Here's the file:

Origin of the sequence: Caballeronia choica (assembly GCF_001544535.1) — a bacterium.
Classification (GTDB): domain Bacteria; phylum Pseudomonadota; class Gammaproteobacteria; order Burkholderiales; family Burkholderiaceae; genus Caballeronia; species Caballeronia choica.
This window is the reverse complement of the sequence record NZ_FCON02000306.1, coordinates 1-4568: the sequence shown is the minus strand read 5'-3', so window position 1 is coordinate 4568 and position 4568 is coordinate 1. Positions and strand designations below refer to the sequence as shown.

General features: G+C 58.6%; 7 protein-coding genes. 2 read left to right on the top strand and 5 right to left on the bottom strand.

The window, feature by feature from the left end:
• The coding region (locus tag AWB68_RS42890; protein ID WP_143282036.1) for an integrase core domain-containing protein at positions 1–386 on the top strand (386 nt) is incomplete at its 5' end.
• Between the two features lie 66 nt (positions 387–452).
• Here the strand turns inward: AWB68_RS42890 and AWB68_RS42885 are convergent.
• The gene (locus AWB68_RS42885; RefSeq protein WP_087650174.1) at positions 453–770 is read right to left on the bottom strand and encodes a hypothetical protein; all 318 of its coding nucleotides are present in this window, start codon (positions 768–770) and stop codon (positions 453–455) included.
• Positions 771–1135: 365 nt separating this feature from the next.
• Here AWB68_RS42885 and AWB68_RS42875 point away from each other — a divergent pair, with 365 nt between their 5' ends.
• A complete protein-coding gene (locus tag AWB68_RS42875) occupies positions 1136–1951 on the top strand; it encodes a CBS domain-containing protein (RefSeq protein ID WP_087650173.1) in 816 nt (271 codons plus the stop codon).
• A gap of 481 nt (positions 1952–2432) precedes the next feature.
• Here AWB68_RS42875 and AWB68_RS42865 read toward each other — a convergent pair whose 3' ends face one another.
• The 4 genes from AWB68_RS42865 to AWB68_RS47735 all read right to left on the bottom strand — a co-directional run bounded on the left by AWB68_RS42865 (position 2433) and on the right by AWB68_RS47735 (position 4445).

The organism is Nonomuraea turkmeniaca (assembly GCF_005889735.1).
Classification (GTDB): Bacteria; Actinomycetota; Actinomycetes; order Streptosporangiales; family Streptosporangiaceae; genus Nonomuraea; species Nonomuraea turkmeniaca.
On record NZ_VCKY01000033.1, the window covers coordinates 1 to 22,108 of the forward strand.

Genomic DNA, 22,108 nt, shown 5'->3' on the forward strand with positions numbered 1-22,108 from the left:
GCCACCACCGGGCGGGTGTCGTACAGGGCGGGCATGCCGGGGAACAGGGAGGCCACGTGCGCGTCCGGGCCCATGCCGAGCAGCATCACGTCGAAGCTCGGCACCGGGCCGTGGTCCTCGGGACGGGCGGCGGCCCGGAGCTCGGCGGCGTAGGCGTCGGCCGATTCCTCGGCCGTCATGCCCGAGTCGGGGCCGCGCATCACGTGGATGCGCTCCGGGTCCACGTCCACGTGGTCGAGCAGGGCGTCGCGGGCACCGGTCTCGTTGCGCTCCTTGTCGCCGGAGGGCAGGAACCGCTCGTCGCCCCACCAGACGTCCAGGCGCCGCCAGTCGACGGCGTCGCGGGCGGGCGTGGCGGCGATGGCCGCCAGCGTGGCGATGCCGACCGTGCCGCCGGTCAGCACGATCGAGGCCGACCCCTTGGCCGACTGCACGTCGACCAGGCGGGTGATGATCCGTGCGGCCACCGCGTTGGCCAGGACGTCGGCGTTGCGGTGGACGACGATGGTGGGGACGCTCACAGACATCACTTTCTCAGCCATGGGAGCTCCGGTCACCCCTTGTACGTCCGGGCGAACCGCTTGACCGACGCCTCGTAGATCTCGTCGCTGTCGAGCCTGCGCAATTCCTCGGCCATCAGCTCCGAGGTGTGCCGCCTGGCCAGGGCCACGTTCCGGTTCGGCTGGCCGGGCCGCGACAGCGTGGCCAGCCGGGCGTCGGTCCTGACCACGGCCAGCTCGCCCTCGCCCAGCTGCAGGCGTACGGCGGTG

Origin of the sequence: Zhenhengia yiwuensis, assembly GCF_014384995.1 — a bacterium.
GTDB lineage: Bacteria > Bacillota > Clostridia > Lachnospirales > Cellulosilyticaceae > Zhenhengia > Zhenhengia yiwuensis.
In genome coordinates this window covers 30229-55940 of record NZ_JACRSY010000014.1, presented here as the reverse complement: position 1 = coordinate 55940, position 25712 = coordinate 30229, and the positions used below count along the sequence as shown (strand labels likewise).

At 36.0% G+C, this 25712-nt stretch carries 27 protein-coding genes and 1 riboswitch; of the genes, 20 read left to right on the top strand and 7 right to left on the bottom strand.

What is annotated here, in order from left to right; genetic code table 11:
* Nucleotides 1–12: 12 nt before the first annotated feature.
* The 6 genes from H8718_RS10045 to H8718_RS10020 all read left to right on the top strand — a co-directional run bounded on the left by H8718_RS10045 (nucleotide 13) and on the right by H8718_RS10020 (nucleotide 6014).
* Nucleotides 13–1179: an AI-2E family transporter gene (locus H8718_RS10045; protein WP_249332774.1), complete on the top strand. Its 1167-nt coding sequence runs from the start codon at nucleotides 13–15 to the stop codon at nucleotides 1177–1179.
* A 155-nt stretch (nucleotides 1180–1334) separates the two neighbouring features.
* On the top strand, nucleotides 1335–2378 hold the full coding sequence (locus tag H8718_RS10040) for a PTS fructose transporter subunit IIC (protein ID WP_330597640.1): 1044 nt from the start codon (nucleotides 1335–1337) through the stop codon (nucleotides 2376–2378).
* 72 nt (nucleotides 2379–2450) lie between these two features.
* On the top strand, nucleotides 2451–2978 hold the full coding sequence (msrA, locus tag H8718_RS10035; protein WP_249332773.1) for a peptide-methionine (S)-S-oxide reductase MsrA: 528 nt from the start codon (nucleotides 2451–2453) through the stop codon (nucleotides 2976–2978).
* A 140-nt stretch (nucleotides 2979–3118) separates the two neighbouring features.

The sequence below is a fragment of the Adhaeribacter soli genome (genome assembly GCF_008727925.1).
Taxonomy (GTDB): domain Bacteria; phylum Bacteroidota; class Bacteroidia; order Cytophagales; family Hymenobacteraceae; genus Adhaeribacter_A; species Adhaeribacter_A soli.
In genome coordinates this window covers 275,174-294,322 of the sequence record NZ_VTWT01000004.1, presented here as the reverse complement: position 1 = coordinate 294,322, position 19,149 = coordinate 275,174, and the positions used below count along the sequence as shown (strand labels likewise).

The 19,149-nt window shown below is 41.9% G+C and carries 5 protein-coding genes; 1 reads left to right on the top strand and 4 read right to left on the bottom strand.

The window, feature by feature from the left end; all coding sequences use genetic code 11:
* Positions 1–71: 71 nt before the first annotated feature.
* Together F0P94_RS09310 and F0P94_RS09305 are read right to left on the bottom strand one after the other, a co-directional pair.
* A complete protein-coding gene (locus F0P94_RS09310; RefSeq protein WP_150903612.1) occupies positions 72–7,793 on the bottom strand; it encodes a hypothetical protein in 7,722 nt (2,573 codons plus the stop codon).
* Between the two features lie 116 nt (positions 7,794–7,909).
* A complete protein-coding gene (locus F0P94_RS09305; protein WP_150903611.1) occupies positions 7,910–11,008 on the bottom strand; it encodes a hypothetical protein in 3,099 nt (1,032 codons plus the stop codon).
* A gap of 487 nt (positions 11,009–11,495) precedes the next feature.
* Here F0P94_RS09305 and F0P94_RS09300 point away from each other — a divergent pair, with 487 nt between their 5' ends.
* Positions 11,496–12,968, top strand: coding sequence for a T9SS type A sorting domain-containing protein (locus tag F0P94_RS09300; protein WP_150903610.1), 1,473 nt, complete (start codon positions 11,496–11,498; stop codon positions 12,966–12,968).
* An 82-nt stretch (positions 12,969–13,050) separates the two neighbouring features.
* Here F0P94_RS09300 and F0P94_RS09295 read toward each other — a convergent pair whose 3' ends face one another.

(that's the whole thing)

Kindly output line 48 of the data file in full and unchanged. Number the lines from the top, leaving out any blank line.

* Here F0P94_RS09300 and F0P94_RS09295 read toward each other — a convergent pair whose 3' ends face one another.